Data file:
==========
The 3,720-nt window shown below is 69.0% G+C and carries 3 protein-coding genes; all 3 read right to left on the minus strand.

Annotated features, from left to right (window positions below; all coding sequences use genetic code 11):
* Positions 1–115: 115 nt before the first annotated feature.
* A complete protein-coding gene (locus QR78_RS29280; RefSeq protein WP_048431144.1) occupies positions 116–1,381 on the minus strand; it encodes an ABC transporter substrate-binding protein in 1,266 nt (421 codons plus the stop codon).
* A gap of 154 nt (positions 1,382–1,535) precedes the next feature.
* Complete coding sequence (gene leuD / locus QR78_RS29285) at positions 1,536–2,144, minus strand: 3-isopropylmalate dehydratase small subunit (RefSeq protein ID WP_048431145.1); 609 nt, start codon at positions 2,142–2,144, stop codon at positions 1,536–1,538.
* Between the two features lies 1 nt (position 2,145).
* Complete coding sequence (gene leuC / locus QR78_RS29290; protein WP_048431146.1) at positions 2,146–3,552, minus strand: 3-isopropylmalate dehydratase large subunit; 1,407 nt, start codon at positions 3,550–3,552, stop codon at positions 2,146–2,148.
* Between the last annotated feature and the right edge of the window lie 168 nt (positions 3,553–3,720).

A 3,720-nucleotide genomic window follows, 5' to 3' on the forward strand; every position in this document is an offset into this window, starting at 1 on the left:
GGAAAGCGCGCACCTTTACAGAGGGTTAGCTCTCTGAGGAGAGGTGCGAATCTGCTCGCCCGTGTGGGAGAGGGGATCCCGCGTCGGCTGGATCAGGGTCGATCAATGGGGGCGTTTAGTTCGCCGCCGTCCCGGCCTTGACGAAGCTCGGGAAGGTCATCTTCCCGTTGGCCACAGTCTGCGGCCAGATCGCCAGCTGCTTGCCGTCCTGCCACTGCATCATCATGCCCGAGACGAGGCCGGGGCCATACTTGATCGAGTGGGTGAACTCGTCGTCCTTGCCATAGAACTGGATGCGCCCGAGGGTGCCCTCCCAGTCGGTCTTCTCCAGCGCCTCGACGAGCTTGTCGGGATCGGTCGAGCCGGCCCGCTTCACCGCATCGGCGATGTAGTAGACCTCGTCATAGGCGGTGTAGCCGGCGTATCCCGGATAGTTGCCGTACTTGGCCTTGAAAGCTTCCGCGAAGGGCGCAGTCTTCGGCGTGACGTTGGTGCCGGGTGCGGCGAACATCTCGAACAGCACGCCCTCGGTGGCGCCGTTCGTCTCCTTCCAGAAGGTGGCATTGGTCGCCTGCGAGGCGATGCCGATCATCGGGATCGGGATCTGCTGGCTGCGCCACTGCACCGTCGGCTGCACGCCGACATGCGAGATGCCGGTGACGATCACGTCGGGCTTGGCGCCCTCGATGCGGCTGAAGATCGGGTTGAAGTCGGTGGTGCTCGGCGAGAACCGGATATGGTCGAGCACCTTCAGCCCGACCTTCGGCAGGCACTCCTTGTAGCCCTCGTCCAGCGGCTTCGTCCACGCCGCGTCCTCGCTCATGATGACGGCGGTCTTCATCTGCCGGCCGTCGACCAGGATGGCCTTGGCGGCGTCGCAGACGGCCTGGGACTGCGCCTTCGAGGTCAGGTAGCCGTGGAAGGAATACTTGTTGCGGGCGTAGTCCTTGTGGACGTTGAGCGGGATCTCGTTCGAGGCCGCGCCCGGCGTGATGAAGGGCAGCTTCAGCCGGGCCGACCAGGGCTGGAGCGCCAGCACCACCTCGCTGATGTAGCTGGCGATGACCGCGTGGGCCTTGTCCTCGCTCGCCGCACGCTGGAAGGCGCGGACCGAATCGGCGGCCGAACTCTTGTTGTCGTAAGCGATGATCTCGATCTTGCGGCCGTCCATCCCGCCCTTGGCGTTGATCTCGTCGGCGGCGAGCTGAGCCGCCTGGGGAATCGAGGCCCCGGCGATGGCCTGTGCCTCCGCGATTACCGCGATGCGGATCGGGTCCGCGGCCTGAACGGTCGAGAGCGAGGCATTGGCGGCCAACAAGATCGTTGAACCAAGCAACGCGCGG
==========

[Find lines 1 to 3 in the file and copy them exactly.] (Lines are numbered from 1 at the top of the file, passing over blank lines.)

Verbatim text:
The 3,720-nt window shown below is 69.0% G+C and carries 3 protein-coding genes; all 3 read right to left on the minus strand.

Annotated features, from left to right (window positions below; all coding sequences use genetic code 11):
* Positions 1–115: 115 nt before the first annotated feature.